"It's always possible that one day it will get to the point where the hassles outweigh the rewards for people, and they may stop thinking it is worth doing. It is difficult to say where that point is, but from my experience here, I think the future of volunteer firefighting is still a good one," he said.
Storm Lake had better hope so. The department has only two paid professionals, and relies on its 28 volunteers to respond to fires, explosions, accidents and rescues - a total of 182 calls in 2000.
The department has a mix of newcomers, including its first-ever female firefighter, and veterans, with some on the department for over 20 years.
"Training standards in Storm Lake have always been reasonably high, and we have taken advantage of training offered by different outside agencies for both our beginning people and those who have been on the department for some time. As you get older, the adjustments to the changing requirements can be a little more difficult - I can tell you first hand that climbing out of bed in the middle of the night to go a fire is a little tougher than it was ten years ago," Jones laughed.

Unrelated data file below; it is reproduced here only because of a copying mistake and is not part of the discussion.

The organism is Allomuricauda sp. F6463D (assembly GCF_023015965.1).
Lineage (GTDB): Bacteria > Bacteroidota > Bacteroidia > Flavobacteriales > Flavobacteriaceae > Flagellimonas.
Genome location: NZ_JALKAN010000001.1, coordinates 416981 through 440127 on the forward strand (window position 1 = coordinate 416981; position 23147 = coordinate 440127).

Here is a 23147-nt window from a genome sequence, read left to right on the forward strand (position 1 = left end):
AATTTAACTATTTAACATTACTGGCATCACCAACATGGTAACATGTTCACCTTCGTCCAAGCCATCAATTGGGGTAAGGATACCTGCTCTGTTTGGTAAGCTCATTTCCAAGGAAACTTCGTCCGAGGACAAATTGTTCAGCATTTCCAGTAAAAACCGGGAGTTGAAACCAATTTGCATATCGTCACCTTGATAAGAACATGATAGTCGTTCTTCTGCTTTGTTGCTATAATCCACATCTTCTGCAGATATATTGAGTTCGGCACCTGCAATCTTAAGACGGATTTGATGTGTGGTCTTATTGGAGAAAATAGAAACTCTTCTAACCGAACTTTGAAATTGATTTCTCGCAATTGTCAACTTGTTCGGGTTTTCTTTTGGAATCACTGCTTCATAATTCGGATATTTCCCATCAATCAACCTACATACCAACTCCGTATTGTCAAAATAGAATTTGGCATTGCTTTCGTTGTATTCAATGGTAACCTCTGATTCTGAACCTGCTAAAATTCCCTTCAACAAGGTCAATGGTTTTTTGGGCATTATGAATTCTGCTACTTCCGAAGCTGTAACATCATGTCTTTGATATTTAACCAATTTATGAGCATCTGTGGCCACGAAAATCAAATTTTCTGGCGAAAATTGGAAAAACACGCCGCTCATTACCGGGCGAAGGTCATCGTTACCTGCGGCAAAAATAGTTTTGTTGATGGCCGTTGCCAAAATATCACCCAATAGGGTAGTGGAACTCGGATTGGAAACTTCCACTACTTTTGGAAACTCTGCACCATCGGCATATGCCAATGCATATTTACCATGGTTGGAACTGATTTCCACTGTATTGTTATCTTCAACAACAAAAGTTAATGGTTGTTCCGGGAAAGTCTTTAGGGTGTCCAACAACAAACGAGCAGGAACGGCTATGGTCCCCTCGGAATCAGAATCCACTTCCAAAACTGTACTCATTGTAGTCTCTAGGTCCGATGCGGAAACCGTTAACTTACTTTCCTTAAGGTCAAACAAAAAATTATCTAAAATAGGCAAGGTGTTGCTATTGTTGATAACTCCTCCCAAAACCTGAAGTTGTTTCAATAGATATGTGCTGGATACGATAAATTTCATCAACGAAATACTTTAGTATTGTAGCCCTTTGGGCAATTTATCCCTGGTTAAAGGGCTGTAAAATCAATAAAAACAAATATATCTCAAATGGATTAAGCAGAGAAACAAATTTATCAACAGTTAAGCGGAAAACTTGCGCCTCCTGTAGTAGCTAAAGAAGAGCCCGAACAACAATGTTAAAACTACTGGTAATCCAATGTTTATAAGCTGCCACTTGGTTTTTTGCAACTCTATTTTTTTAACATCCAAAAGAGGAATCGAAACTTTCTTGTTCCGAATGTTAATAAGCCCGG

The department has no complaints, however.
"It is a difficult time, with budget cuts at the state level that will probably affect our training funds and possible grant programs out there. The city does the best they can with what they have. The economy has to impact everyone, and we are no exception. Like anyone else, I could name off a wish list, but overall, the city has been very good to us and has done well for the people and in keeping the equipment up to date," Jones said.